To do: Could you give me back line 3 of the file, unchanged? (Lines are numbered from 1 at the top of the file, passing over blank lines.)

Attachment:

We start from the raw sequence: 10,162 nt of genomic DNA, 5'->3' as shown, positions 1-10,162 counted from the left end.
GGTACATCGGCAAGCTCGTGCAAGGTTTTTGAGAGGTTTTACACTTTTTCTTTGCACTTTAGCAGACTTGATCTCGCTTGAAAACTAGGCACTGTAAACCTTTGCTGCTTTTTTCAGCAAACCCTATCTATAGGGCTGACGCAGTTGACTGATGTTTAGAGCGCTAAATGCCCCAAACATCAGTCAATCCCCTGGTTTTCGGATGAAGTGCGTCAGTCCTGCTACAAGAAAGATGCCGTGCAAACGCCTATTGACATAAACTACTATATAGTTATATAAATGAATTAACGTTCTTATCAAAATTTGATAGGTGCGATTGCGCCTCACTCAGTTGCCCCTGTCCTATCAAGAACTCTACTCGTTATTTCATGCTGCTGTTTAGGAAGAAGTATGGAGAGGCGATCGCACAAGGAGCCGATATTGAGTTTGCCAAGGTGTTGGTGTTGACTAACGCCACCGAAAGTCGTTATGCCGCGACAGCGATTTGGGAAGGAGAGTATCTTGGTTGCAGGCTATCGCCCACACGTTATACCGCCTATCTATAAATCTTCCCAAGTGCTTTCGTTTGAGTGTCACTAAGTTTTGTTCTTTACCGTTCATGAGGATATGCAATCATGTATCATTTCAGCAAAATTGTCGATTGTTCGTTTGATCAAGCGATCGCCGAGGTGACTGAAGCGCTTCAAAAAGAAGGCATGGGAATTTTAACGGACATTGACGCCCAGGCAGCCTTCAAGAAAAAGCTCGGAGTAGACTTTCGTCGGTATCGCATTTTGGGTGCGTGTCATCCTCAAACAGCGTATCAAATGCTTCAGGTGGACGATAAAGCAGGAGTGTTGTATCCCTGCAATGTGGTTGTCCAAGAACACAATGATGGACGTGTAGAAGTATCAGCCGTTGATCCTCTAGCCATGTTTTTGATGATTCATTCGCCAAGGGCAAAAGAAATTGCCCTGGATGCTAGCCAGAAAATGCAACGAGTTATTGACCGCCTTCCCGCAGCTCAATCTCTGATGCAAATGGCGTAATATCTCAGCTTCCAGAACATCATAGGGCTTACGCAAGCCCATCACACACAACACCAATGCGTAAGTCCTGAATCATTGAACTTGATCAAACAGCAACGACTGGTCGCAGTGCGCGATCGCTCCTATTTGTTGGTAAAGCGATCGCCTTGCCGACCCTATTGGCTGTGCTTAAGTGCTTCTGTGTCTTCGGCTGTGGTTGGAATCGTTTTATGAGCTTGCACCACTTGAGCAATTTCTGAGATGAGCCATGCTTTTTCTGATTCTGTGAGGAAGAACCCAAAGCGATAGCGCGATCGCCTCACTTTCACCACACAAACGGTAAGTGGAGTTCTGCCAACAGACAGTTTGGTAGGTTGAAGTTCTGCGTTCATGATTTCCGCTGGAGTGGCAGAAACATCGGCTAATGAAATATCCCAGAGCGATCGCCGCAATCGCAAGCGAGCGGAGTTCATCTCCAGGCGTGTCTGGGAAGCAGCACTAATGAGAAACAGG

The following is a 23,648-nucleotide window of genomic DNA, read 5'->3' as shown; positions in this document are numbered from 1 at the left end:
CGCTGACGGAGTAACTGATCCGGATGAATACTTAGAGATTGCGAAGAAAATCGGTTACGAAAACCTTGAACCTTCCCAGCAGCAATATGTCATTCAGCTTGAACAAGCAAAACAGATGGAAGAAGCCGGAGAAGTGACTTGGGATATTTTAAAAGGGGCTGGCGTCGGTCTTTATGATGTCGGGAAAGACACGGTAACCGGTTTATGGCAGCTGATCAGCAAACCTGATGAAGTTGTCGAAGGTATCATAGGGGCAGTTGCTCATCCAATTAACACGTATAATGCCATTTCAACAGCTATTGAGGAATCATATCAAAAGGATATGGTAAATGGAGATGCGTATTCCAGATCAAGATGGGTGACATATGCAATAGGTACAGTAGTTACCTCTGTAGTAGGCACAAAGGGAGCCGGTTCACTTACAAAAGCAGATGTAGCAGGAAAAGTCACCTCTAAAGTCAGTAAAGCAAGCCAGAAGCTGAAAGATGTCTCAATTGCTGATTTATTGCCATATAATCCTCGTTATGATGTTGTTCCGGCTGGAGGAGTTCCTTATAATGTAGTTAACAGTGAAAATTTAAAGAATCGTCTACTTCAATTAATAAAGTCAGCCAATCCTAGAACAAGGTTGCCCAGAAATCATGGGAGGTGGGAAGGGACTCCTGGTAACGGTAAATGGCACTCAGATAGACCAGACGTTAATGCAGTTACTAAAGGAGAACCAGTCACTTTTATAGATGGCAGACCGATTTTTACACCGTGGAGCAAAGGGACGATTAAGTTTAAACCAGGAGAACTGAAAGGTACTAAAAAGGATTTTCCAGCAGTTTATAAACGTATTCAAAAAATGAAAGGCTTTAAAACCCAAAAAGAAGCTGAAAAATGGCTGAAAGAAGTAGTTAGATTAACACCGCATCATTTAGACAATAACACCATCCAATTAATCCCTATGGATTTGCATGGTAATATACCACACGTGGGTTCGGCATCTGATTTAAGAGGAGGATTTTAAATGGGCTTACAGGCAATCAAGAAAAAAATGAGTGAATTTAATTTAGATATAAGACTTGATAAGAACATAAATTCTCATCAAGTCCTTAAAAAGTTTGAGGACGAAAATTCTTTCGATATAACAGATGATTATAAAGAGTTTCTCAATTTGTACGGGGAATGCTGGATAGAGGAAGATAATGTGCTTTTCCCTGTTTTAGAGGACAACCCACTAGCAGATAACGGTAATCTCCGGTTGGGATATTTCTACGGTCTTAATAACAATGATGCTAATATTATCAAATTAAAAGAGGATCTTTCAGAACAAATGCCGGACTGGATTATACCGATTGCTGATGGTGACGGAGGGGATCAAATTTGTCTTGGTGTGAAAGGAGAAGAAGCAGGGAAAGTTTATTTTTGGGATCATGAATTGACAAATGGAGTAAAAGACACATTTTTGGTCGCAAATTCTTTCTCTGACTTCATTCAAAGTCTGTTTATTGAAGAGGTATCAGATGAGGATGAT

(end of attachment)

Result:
The following is a 23,648-nucleotide window of genomic DNA, read 5'->3' as shown; positions in this document are numbered from 1 at the left end: